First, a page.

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Muscular dystrophy is a group of more than 30 different clinical genetic disorders that are characterized by progressive skeletal muscle wasting and degeneration. Primary deficiency of specific extracellular matrix, sarcoplasmic, cytoskeletal, or nuclear membrane protein results in several secondary changes such as sarcolemmal instability, calcium influx, fiber necrosis, oxidative stress, inflammatory response, breakdown of extracellular matrix, and eventually fibrosis which leads to loss of ambulance and cardiac and respiratory failure. A number of molecular processes have now been identified which hasten disease progression in human patients and animal models of muscular dystrophy. Accumulating evidence further suggests that aberrant activation of several signaling pathways aggravate pathological cascades in dystrophic muscle. Although replacement of defective gene with wild-type is paramount to cure, management of secondary pathological changes has enormous potential to improving the quality of life and extending lifespan of muscular dystrophy patients. In this article, we have reviewed major cellular and molecular mechanisms leading to muscle wasting in muscular dystrophy. This article is part of a Directed Issue entitled: Molecular basis of muscle wasting.
Copyright © 2013 Elsevier Ltd. All rights reserved.
Eukaryotic pre-mRNA splicing allows for a large, diverse proteome to be coded by a relatively small genome. Alternative splicing events are well regulated, but when mutations disrupt the splice sites or regulatory elements, disease can occur. Similarly, mutations can cause disease through aberrant transcript production. Enhancers, one of the splicing regulatory elements, are frequent targets of disease causing mutations. This review provides an overview of the splicing reaction and mechanisms of alternative splicing and provides examples of enhancer defects that cause disease.
Functional magnetic resonance imaging was performed on a 36-year-old woman with muscular dystrophy, intractable epilepsy, and bilateral temporo-occipital lissencephaly. We observed islands of task-specific activation in lissencephalic cortex homologous to visual association regions activated in normal subjects on the same visual confrontation naming task. This result suggests lissencephalic cortex may develop specific functional connections with other brain regions.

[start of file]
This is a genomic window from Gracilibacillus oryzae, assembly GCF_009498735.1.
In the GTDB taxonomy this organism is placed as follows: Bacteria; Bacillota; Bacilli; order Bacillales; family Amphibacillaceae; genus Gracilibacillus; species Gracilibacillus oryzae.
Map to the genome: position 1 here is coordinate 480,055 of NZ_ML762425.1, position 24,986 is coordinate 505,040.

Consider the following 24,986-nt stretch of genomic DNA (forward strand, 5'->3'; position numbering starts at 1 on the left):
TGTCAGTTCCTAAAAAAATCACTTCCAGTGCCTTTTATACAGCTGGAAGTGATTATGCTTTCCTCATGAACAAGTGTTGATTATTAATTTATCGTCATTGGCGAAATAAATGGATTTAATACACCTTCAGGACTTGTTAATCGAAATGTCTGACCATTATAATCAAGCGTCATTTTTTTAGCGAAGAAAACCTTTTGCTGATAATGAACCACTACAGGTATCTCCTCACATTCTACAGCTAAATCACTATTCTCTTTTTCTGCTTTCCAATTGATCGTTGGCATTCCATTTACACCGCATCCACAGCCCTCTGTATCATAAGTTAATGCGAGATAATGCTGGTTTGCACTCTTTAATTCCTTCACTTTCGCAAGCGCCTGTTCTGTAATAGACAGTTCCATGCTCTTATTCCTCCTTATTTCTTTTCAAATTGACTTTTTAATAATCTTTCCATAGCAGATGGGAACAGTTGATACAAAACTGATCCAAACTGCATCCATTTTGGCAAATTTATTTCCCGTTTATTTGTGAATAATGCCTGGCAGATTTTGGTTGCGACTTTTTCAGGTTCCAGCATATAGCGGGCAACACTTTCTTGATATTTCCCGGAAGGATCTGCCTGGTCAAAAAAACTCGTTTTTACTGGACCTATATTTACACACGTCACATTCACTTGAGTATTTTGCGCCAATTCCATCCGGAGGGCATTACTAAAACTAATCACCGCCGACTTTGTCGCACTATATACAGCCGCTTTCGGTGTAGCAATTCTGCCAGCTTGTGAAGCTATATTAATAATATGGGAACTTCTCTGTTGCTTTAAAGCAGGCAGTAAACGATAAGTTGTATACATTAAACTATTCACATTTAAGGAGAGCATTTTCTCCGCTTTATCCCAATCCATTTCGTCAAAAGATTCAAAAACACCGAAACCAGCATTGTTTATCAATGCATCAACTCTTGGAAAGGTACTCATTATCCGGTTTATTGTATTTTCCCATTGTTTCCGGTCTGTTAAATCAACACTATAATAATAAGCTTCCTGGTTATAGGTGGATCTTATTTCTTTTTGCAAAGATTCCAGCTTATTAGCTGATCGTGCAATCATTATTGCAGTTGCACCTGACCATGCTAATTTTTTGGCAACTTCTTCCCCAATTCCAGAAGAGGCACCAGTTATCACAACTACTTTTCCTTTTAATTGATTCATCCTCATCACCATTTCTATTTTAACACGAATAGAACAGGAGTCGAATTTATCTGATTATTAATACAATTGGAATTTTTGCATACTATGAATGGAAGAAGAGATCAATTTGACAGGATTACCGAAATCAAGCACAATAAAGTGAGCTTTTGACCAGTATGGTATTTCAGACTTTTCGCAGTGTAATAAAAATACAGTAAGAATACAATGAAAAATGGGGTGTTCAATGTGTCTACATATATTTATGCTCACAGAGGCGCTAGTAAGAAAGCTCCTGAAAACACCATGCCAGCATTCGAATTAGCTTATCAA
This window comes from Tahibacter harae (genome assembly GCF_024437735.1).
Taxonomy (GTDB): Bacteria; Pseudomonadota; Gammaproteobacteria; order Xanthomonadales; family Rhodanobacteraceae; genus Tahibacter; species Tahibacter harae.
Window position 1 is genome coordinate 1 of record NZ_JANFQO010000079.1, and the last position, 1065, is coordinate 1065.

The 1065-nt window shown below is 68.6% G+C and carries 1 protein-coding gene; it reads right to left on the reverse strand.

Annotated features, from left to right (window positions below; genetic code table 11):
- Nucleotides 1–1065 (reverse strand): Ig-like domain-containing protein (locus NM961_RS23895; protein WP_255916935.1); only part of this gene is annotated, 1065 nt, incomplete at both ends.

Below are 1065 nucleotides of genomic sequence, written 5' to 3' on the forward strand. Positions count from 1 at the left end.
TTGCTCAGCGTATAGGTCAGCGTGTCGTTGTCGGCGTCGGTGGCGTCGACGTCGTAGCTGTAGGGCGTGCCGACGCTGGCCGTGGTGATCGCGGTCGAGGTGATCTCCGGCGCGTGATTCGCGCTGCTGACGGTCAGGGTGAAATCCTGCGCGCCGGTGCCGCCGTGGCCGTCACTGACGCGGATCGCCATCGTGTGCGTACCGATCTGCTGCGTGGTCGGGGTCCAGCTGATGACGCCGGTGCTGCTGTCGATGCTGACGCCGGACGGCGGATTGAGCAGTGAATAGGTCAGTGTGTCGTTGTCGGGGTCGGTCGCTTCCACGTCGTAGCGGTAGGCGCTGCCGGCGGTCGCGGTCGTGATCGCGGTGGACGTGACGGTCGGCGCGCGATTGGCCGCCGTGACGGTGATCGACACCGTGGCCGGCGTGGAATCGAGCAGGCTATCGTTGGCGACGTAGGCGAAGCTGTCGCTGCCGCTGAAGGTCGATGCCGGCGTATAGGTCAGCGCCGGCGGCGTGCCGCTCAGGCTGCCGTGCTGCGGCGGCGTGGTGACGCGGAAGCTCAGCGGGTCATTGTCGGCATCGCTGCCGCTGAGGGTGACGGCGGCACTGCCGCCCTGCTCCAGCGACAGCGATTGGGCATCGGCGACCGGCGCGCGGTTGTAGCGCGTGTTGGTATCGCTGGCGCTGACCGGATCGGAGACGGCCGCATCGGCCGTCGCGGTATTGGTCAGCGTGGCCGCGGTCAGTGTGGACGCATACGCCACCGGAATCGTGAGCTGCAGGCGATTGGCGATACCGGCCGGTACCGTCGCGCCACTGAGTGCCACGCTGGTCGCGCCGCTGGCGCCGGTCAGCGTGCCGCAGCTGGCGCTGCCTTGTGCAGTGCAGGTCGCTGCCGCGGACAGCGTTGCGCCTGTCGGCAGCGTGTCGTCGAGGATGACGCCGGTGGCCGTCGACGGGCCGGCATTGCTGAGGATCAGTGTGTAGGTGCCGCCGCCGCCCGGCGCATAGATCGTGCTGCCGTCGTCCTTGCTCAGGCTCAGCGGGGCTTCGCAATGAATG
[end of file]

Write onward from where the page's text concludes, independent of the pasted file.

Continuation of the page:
It has been proposed that a defect in tocopherol transport may lead to a chronic vitamin deficiency in Duchenne muscular dystrophy (DMD). To test this hypothesis, a pilot clinical trial which involved the infusion of tocopherol-laden plasma was carried out. An increased uptake of tocopherol into erythrocyte membranes during infusions failed to produce a significant reduction in plasma enzyme levels or to arrest the dystrophic process in the two children examined. Further studies to investigate treatments with increased amounts of tocopherol, in conjunction with other antioxidants, may prove a more fruitful avenue of research.
Saturation transfer electron paramagnetic resonance and the spin label 2-(3-carboxypropyl)-4,4-dimethyl-2-tridecyl-3-oxazolidinyloxyl were used to study erythrocytes from patients with Duchenne muscular dystrophy or Becker syndrome and from age-matched normal boys. There were significant differences in the spectral intensities of erythrocytes from Duchenne patients when compared to controls. Spectral intensities increased with time in the former; no such change was observed in the latter. Saturation transfer electron paramagnetic resonance spectra of erythrocytes from patients with Becker syndrome were significantly different from those from Duchenne patients but were not significantly different from normals. These observations suggest the possible usefulness of these techniques in the differential diagnosis of Duchenne muscular dystrophy. Spin label concentration spectral studies suggest that the observed spectral differences between Duchenne patients and controls were due to differential spin exchange phenomena.